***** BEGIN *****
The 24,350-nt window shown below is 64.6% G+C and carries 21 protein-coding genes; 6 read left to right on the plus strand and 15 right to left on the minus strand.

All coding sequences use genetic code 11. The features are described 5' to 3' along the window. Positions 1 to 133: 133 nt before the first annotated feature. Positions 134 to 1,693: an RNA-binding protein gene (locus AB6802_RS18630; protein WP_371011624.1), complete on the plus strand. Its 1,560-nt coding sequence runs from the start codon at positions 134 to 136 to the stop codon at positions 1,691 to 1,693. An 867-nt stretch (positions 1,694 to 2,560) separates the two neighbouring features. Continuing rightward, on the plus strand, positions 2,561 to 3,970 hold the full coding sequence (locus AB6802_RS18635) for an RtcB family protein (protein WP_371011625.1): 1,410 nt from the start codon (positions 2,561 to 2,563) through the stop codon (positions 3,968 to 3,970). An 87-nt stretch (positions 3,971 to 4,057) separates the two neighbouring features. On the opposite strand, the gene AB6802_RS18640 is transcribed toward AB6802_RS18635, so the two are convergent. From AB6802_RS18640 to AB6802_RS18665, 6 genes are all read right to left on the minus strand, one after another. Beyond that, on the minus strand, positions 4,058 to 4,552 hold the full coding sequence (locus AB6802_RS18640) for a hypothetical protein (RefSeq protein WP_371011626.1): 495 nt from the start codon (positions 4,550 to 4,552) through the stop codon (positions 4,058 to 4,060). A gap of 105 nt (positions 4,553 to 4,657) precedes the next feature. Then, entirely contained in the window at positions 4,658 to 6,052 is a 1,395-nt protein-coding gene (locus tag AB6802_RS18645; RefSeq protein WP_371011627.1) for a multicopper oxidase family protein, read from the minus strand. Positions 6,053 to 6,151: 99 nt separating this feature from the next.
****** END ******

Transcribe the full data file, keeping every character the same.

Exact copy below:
The 24,350-nt window shown below is 64.6% G+C and carries 21 protein-coding genes; 6 read left to right on the plus strand and 15 right to left on the minus strand.

All coding sequences use genetic code 11. The features are described 5' to 3' along the window. Positions 1 to 133: 133 nt before the first annotated feature. Positions 134 to 1,693: an RNA-binding protein gene (locus AB6802_RS18630; protein WP_371011624.1), complete on the plus strand. Its 1,560-nt coding sequence runs from the start codon at positions 134 to 136 to the stop codon at positions 1,691 to 1,693. An 867-nt stretch (positions 1,694 to 2,560) separates the two neighbouring features. Continuing rightward, on the plus strand, positions 2,561 to 3,970 hold the full coding sequence (locus AB6802_RS18635) for an RtcB family protein (protein WP_371011625.1): 1,410 nt from the start codon (positions 2,561 to 2,563) through the stop codon (positions 3,968 to 3,970). An 87-nt stretch (positions 3,971 to 4,057) separates the two neighbouring features. On the opposite strand, the gene AB6802_RS18640 is transcribed toward AB6802_RS18635, so the two are convergent. From AB6802_RS18640 to AB6802_RS18665, 6 genes are all read right to left on the minus strand, one after another. Beyond that, on the minus strand, positions 4,058 to 4,552 hold the full coding sequence (locus AB6802_RS18640) for a hypothetical protein (RefSeq protein WP_371011626.1): 495 nt from the start codon (positions 4,550 to 4,552) through the stop codon (positions 4,058 to 4,060). A gap of 105 nt (positions 4,553 to 4,657) precedes the next feature. Then, entirely contained in the window at positions 4,658 to 6,052 is a 1,395-nt protein-coding gene (locus tag AB6802_RS18645; RefSeq protein WP_371011627.1) for a multicopper oxidase family protein, read from the minus strand. Positions 6,053 to 6,151: 99 nt separating this feature from the next.